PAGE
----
Here’s a key principle to always remember: Friction is a by-product of movement. Without friction, there is no movement.

As the church begins making strides towards growth and change, you may be met with friction. Friction can be disguised as many names but more often than not, it’s labeled as conflict. Conflict isn’t something to be avoided, but should be dealt with quickly and directly.   Avoiding conflict can be a luxury we award ourselves at the cost of progress and stewardship.  Conflict is an opportunity to grow and learn, not something to shy away from.

I’m reminded of a time when I was working with a fellow pastor, helping him through a series of changes within his church. One day, after the Sunday service, we stood talking and I noticed a dilapidated building that needed to be torn down. The pastor decided to get a quote from a contractor in the congregation to destroy the old building. The amount was five digits long and much too expensive for what needed to be done. Ultimately, we went with another company but not before the pastor had to have a hard conversation with the member of his congregation.

The pastor dreaded the potential conflict, but the contractor ended up being very understanding and helped the church choose the right company for the job. In the end, the best possible conclusion was achieved and the church was able to continue forward.

The question most of us face is: How do you go about having these conversations without feeling awkward and tense?

Here are 3 tips to remember when it’s time to broach a tough subject:

  • You’re on the same side— allow the person space to process and ask questions. Approaching the situation as two people on the same side rather than on opposing sides will help you both talk through the issue and grow from it.
  • Be Assertive—it won’t help either of you if you’re not willing to be straightforward. There’s a difference between being forthcoming and honest and just being blunt or rude. But someone has to be the first to acknowledge the 800 pound gorilla in the room.
  • Seek a Solution–No matter how hard the conversation is, it’s vitally important to edify the other person as you talk about the topic at hand. Lowering walls and coming to someone in humility will help alleviate any pressure they feel. Work towards an outcome that’s honoring to both parties involved.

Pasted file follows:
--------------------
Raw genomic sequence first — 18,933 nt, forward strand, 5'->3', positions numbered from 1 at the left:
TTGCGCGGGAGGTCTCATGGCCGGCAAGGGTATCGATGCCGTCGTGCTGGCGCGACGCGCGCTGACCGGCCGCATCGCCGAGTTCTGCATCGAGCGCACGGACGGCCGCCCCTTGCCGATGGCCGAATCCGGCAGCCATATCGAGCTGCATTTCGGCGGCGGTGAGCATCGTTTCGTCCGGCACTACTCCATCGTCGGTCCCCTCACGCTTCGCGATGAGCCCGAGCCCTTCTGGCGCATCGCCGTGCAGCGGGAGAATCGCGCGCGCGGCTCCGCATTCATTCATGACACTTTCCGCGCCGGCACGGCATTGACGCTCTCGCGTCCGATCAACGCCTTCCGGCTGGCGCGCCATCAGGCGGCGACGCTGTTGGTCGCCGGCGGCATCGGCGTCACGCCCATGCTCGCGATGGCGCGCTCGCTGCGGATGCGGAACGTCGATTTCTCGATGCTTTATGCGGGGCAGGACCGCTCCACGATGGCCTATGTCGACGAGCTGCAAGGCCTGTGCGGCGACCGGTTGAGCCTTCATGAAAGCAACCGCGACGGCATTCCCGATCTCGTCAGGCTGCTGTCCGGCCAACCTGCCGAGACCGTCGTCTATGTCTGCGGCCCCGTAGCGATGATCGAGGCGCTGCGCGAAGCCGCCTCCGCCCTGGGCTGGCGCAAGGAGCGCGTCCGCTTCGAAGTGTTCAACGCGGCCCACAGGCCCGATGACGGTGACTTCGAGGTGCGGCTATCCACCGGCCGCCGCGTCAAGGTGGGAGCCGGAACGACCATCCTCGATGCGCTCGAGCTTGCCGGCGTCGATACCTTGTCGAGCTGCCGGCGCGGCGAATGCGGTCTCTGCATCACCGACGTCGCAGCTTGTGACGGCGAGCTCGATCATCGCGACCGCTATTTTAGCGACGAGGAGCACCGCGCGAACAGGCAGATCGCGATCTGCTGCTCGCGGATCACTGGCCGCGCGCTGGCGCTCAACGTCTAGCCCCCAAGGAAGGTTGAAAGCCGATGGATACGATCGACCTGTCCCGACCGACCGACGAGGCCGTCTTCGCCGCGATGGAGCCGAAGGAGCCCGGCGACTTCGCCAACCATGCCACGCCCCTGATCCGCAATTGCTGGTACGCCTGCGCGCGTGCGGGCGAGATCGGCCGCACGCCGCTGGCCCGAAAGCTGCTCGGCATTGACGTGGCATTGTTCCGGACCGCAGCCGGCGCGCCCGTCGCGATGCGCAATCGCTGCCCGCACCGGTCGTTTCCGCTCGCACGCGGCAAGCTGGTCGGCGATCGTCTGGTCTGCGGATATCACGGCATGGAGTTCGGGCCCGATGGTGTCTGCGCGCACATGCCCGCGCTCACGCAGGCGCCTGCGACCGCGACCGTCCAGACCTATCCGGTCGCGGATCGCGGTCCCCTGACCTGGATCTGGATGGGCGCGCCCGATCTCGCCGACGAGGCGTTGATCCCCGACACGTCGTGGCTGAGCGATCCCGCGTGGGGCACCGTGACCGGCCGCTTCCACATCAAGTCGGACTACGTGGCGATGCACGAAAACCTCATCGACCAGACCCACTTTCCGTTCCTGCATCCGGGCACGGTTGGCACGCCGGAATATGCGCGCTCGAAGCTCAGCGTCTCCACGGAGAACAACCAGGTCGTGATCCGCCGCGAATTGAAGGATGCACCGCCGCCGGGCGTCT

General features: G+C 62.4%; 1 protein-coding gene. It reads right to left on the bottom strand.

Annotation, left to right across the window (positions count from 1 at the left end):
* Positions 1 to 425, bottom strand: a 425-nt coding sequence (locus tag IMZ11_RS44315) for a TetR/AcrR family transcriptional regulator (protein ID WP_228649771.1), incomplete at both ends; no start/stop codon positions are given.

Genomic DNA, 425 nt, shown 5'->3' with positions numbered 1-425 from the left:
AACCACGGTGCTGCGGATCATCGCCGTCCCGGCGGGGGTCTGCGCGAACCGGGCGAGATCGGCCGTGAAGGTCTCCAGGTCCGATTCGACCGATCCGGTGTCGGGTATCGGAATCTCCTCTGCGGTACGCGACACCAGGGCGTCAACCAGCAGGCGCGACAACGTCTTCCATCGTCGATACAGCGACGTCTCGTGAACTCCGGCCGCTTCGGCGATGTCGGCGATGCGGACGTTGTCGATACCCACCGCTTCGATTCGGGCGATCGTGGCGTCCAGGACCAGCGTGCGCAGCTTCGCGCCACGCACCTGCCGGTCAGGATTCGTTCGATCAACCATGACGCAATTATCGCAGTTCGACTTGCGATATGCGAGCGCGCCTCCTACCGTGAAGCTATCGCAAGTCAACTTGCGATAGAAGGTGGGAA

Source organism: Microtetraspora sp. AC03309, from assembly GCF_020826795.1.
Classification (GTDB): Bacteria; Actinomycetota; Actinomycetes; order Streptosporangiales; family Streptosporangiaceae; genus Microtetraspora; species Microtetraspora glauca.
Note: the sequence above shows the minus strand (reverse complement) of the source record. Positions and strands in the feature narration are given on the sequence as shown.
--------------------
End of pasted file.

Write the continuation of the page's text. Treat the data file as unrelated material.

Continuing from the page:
We often do somersaults when dealing with church business to ensure that no one is offended.  If there is no conflict in your ministry, you probably aren’t doing much. Having sound business people around you to help you have these conversations is a great way to add checks and balance to your system. They can advise on best practices and can be a sounding board to bounce effective ideas off of.

As you consider the various business dealings within your church, is there a hard conversation you’ve been avoiding?

Don’t Just Work In It. Work On It.
Don’t Just Work In It. Work On It. 1024 640 The Provisum Group

In order to become a great leader you must learn to make things better in your organization. The first way to start to make things better is to ask great questions. Great questions lead to better answers and more clarity about the true and current status of your organization. Once you have true and clear picture, you will have a better chance of plotting a course of action that will improve and grow your church, non-profit, or business.

As a church consultant, I have audited many church financial balance sheets. The audit process can often feel painful to staff members, but it is necessary to insure organizational health.

In the same way, leaders must audit their ministries, systems, and models. Why? Ministry auditing makes things better.

Andy Stanley, of North Point Community Church offers six questions that every leader should ask on a regular basis. These are great questions.

  1. Do I have the right people at the table? Do I have the right people who are informed to make the right decisions?

I like this question because without the right people, you really have nothing. The wrong people in the wrong positions always lead to the wrong decisions and the wrong results. If you manage others in your organization, you must ask if you have the right people in the right positions.

  1. Where are we manufacturing energy? Where are we pretending? Where are we trying to convince people to go to that we don’t want to go to ourselves?”

There is a difference between buzz and hype. Buzz means that there is a groundswell of interest. Hype means that somebody is trying to sell others on being interested. In your organization, you want buzz. You want people to want to do the ministry activities. You must regularly guard against yourself and your other staff from trying to make things happen that just don’t have genuine interest.